at a half-folded Examiner that was tucked in the space next
to my seat on a 22 Fillmore. There was my horoscope, Sagittarius.
Horoscopes are like ex-lovers. It's best not to go looking for them.
But this one was optimistic. It said, "Seeing reality through a magical
fog is kind of nice! Enjoy it while it lasts."
The Examiner has become an integral part of the MUNI experience. Spending
time with the paper on the bus or on the underground ranks with transfer
bingo - getting a late night transfer during daylight hours - and
seatmate profiling as a favorite pastime on the lines.
In the Ex: I caught up with the story of San Francisco's desire to
rename the Bay Bridge for Emperor Norton in four stops on a 24 Divisadero.
Since that story broke, Oakland has picked up its marbles and left
the yard. They're feigning no knowledge of an emperor in San Francisco,
thank you very much. So, for the few Oaklanders who may be reading
the Independent on a break from holiday shopping in Union Square,
following is a speed-through.
Beginning in the late 1850s, would-be rice baron Norton lost his fortune
and his marbles in one fell swoop. He declared himself Emperor of
the United States and Protector of Mexico and spent the next 20 years
as San Francisco's most eccentric eccentric. Among his imperial proclamations
were the banning of the word "Frisco" and an edict for a bridge from
San Francisco to Oakland.
Now that Governor Arnold Schwarzenegger has foisted a dreary causeway
upon us all, a Norton Bridge seems more appropriate than ever. It's
not really a bridge; he wasn't really an emperor. Though everyone
agreed to pretend he had power, he had only the charisma with which
to attract the tolerance and affection of others. Norton died of a
heart attack, homeless, on Grant Avenue in 1880.
Earlier this month, only hours before the Board of Supervisors took
up the issue of whether to rename the bridge for Norton, city officials
celebrated the life of a modern day character who, like Norton, was
completely self-invented and was no stranger to controversy.
Most you have never heard of Herbert Bass from San Leandro. But several
days ago, a dozen of the most powerful people in San Francisco attended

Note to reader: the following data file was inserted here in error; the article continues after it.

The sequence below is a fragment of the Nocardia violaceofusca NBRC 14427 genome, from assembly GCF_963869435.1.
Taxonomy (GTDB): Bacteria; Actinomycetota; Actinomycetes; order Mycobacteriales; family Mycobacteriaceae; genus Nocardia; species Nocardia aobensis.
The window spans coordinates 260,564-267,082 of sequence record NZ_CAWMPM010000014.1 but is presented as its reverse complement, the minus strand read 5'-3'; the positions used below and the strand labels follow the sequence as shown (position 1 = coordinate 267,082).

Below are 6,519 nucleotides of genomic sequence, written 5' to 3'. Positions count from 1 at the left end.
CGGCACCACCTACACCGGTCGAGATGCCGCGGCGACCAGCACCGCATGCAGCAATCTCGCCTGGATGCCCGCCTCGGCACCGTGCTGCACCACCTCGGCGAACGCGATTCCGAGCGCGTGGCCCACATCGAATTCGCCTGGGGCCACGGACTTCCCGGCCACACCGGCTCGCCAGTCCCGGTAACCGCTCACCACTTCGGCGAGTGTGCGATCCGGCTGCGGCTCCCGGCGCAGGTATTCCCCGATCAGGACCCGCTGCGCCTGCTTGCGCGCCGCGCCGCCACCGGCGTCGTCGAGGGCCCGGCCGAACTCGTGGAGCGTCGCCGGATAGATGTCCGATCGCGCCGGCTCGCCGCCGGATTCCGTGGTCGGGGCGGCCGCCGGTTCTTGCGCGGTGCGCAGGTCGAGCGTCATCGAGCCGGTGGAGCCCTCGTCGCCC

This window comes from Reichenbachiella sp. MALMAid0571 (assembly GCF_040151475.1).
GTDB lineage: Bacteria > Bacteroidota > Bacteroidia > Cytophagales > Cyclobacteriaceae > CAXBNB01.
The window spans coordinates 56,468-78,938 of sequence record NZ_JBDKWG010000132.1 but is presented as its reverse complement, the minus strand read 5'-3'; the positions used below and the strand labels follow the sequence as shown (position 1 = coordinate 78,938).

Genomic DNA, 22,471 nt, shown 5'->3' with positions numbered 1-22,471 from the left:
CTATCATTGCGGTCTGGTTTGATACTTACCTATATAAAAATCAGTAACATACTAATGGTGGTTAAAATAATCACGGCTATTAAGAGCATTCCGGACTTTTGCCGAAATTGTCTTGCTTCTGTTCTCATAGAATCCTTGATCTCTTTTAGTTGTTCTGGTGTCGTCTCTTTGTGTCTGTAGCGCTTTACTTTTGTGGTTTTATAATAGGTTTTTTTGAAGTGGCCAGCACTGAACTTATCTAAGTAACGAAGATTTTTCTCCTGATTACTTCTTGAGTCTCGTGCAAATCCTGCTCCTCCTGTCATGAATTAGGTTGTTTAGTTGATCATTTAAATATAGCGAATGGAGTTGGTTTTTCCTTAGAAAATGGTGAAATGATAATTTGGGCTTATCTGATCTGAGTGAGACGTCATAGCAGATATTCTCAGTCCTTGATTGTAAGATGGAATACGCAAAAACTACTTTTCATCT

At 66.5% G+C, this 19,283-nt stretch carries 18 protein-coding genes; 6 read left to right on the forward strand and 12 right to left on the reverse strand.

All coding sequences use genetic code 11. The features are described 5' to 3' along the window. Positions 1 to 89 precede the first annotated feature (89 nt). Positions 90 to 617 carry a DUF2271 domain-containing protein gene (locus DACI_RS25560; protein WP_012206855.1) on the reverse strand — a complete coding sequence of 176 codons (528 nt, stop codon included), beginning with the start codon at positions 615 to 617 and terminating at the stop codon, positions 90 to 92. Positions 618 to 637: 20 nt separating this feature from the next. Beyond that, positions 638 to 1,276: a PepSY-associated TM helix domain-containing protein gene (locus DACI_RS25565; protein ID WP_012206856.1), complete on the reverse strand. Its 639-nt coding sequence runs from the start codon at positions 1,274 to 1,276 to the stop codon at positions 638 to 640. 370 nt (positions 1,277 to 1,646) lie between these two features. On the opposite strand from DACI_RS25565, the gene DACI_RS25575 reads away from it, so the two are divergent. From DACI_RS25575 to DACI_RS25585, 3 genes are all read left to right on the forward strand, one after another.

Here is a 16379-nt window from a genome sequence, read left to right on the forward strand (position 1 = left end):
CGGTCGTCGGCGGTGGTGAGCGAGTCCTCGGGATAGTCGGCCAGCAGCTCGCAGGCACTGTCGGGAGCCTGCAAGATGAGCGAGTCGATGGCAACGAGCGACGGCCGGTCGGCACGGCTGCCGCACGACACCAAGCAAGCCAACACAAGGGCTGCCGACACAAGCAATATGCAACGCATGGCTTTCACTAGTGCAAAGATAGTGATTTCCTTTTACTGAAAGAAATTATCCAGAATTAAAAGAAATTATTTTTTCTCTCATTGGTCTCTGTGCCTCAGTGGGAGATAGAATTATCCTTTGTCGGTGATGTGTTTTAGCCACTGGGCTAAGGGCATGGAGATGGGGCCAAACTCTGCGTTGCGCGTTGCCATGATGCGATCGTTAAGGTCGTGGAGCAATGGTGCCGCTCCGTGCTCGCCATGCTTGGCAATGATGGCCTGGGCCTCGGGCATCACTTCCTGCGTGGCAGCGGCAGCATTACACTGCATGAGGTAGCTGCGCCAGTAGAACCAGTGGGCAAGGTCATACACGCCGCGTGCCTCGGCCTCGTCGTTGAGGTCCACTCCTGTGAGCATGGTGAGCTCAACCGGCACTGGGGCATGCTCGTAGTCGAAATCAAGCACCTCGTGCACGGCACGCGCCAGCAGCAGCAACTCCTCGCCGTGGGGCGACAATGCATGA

his funeral. Until 18 months ago they had never heard of him, either.
To understand the strange story of Herbert Bass it is necessary to
back up just a bit. On June 13, 2003, Adriel Hampton reported in the
Examiner that an anonymous political satirist known as "Joefire" had
allegedly sent a prank email, disguised as a Susan Leal for Mayor
campaign letter, to 400 Leal supporters. As a result, the prankster
was banned from the political chat board sfpolifix.com. It was Joefire's
second such banishment from a political message board.
Joefire next became a volunteer on the Gavin Newsom campaign, but
was asked to leave due to a personality conflict. That may have been
the end of it, except that Joefire, aka Eric-Allen Bass, aka Herbert
Bass was too enamored with the City's political scene to go away quietly.
A few weeks after the Leal email episode, reporter J.K. Dineen wrote,
"Just when you thought you'd got rid of him, 'Joefire' is back." Dineen
reported that the "electronic political hell-raiser" was about to
launch a web site, Joefire.com.
In short order, Joefire.com became recommended reading for City Hall
and campaign staffers - and among certain members of the press. Though
its pages were filled with unedited screeds that more closely resembled
online chat than journalism, Joefire not only became a member of the
press himself, but his confrontational personal style had made him
beloved by some, reviled by others as Bass became omnipresent at City
Joefire wrote that the crew of the Columbia space shuttle should have
to do more than die in space to be considered heroes, and he famously
announced that Supervisor Jake McGoldrick's house "smells like old
Joefire's is an only-in-San-Francisco story of a driven individual,
fascinated by celebrity and elevated by the political egos who were
the very targets of his scorching missives. With just a few months
in the public eye, Bass had literally made a name for himself.
After Bass died of AIDS on Thanksgiving Day at the age of 35, City
officials searched for next-of-kin for the political gadfly about
whom little was known. Relatives of Bass were found just across Joshua
Norton's bridge, in Oakland. They were unaware of Herbert's ascent
Only about 200 people were reading the Joefire web page regularly,
said a friend in a eulogy for Bass, but most of those readers were
the leading citizens of San Francisco.
Mayor Newsom, District Attorney Kamala Harris, City Attorney Dennis
Herrera, School Board member Eric Mar, Police Commissioner Joe Alioto
Veronese, former Supervisor Angela Alioto, and Supervisors Chris Daly
and Sean Elsbernd attended the service for Bass at the McAvoy O'Hara
funeral parlor on Geary Blvd. Several members of the mayor's staff
and the media turned out as well.
Relatives spoke lovingly of the uncle who watched cartoons and went
to track meets with them. Members of the City's political family gathered
their senses. "I didn't know he had AIDS," some said, "I didn't know
his site was a one-man show," "I didn't know he had been homeless,"
"I didn't know his name was Herbert."
And so ends the story, despite the lingering mysteries of Herbert
Eric-Allen Joefire Bass. Though he disappears into the magical fog,
he is forever a self-invented San Franciscan and a kind of Norton
for the Internet age. But would folks want to cross a bridge called
Joefire? Probably not. More >>
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